Danika Cho, a Cornell senior majoring in Sociology, recently presented her research at the 2023 Scholarship & Social Justice Undergraduate Research Conference at Harvard University. Danika answered a request for submission to the conference for the honors thesis research she’s working on with Joseph Sullivan, to which her submission was accepted.
When the U.S. Supreme Court overturned Roe vs. Wade in June of 2022, there was a widespread eruption of attention and interest regarding what would happen next.
“Danika made the bold decision to join the group of scholars that study the sociology of abortion as the topic for her senior honors thesis,” stated Sullivan.
Danika Cho has spent the year researching the dissolution of abortion clinics in many states, the rise of a system of surveillance, and the emergence of new, more grassroots, networks of supportive care; social networks that resemble the historical accounts of women helping women across the ages.
Her presentation at the Scholarship & Social Justice Conference, sponsored by The Center for Public Service & Engaged Scholarship at Harvard University, was a perfect way for Danika to share her research findings, collect some insightful feedback from conference participants, and join alongside other young scholars practicing research and learning as a community.
The opportunity to share her work was extremely meaningful to Danika, who feels that doing so is an integral part of her research. “Throughout the process of researching abortion access and working very closely with community leaders, I felt like a large aspect of my thesis was community engagement, and elevating voices that have been shut down or silenced since the reversal of Roe v. Wade.”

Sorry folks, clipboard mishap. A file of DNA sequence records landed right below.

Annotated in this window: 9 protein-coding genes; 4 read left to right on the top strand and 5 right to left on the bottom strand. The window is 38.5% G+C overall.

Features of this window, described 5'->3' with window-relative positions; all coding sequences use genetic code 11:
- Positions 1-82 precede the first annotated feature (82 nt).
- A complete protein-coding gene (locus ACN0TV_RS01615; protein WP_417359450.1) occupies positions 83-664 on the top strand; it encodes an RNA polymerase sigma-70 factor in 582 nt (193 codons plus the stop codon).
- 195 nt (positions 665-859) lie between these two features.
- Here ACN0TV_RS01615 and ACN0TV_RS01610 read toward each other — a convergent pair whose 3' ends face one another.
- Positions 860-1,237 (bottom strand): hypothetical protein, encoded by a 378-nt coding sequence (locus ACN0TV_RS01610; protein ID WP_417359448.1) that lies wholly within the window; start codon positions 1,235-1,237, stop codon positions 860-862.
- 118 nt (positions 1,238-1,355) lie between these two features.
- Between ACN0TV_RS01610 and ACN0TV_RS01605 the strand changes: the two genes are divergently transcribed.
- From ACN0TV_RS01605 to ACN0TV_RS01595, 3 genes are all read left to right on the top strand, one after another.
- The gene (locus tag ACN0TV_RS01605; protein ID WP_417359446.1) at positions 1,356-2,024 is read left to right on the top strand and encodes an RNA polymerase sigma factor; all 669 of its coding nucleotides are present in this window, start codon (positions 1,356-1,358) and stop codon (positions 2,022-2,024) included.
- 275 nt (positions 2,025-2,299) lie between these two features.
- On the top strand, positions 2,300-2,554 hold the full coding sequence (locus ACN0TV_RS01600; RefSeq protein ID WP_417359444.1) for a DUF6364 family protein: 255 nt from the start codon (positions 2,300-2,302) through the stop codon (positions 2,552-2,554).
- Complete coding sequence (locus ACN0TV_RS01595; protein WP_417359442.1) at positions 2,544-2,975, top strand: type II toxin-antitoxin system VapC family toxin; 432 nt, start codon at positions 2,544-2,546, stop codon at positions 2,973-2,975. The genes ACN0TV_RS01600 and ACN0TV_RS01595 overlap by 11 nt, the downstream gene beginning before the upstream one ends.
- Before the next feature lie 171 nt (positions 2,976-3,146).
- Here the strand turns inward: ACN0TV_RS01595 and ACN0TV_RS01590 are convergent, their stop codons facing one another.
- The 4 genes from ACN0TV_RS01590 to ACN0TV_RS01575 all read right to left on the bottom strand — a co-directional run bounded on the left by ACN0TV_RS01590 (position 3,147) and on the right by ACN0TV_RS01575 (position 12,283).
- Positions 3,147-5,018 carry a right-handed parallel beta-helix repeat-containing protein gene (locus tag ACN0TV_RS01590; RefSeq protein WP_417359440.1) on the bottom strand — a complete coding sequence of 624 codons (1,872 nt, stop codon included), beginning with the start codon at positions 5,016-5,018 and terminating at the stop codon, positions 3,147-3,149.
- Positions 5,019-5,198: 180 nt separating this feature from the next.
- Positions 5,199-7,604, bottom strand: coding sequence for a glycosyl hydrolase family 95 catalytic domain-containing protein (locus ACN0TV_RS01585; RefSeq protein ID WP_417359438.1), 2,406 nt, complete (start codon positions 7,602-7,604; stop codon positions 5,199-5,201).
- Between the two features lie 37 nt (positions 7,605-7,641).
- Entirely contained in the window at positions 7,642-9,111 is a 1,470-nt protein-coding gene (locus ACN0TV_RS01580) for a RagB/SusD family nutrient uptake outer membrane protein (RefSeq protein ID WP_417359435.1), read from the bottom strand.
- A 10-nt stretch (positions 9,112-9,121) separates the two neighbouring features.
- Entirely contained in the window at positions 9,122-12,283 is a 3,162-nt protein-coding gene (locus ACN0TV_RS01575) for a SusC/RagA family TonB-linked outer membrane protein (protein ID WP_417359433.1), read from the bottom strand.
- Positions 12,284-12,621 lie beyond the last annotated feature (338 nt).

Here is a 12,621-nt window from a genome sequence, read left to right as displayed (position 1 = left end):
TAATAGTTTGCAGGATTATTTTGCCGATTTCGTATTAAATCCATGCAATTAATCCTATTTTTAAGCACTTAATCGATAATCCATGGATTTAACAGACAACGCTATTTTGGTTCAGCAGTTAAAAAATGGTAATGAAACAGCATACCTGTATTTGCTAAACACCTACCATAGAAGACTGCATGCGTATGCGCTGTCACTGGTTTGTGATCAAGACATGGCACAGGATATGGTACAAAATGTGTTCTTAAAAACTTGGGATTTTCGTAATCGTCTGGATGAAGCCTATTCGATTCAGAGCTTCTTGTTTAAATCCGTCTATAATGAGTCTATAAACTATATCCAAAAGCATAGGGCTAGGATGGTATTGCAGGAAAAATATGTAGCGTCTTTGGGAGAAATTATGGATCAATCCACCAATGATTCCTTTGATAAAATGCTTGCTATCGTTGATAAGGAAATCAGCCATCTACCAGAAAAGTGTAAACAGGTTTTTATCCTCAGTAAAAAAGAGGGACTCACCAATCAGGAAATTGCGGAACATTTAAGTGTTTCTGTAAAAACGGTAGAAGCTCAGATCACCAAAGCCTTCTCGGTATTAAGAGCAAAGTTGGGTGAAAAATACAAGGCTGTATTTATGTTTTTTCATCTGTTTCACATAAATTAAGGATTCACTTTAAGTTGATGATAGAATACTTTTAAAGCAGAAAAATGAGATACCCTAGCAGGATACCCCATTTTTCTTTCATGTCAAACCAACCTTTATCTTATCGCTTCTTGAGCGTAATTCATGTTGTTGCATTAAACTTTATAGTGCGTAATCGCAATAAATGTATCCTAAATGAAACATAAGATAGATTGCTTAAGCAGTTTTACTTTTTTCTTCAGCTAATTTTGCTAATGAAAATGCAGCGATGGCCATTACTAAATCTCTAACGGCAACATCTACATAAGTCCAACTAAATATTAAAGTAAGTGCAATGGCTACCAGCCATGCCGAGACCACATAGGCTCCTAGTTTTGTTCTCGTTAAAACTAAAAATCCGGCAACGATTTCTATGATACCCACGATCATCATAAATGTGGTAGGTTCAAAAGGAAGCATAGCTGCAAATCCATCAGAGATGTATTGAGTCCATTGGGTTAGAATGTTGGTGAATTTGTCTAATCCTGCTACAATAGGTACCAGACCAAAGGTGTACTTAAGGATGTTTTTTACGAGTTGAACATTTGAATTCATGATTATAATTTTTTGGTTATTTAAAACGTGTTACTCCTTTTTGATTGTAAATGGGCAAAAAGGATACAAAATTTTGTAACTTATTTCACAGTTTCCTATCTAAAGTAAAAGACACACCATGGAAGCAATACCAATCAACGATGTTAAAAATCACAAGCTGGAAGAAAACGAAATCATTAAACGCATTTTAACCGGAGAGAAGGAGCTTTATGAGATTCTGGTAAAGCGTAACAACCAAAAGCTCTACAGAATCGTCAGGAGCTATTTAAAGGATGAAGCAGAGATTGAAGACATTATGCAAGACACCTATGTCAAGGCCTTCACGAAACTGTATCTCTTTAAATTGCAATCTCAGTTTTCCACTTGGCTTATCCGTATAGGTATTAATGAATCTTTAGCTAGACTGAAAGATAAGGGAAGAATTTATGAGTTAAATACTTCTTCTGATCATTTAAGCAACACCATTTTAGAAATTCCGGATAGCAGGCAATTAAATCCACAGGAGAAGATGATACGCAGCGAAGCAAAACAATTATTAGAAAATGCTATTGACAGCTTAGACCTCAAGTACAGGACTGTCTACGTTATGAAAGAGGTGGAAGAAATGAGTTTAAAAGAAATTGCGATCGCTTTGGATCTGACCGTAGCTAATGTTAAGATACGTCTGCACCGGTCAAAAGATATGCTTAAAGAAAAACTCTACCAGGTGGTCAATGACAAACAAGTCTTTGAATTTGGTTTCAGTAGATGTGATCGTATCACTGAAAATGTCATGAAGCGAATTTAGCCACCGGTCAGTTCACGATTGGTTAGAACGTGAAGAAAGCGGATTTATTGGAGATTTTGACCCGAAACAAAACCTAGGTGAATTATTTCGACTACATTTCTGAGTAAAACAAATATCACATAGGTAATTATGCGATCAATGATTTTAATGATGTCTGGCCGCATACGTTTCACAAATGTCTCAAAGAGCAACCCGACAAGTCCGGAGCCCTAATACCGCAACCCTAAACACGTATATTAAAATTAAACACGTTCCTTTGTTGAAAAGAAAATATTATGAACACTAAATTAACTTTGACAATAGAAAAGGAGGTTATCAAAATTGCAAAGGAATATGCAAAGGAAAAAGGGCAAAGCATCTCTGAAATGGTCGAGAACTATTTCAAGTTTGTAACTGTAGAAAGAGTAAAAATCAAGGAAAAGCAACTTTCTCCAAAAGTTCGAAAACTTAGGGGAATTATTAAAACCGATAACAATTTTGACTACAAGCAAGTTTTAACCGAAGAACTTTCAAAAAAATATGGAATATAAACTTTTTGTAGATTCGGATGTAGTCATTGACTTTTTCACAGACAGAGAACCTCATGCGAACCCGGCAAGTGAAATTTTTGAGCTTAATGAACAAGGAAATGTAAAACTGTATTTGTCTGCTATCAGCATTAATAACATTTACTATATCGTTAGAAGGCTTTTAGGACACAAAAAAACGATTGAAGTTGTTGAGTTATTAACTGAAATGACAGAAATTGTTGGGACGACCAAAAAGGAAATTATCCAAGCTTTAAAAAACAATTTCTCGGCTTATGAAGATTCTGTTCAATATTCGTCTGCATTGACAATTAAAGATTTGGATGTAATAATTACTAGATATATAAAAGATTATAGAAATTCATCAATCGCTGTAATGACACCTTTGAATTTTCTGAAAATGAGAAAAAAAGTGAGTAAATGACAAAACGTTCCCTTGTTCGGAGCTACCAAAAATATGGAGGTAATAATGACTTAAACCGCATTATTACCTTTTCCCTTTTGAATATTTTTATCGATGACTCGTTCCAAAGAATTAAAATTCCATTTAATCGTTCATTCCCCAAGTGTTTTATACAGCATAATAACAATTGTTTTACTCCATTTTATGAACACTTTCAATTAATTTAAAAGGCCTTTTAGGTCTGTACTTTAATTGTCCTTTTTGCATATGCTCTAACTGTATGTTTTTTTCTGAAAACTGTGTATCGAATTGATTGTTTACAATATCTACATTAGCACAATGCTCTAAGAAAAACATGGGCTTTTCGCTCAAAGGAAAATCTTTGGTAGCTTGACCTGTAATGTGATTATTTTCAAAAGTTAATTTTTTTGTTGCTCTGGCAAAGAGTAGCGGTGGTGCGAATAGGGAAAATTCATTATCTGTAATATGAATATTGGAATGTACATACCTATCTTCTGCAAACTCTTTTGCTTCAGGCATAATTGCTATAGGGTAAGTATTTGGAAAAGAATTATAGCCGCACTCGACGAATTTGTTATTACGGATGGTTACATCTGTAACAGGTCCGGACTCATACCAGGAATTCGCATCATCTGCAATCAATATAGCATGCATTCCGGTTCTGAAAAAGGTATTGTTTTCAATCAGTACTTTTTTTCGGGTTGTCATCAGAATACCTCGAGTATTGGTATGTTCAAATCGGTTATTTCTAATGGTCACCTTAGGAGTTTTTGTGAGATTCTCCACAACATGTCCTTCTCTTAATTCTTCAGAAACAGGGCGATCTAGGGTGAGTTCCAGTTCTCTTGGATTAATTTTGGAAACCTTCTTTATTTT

Three Cornell undergraduate students were on the program for the annual conference. The list of panels and presentation titles on the program displayed a wide range of interests and disciplinary background specialization. As Sullivan puts it, “it is very promising to know that undergraduate students are engaged in fascinating research and are able to participate in conferences like this.” Comments like this reinforce the idea that there is real power and meaningfulness within undergraduate social research.
Since the conference, Danika feels a newfound motivation for the future. “I feel inspired by my fellow panelists and the faculty in attendance, especially in regard to the future of academia and the ethics of research.” She hopes to work in collaboration with communities for community-engaged research that makes scholarship and academia accessible to populations often shut out of these types of conversations.
Read the Harvard Gazette article: Empowering Indigenous, underrepresented voices through scholarship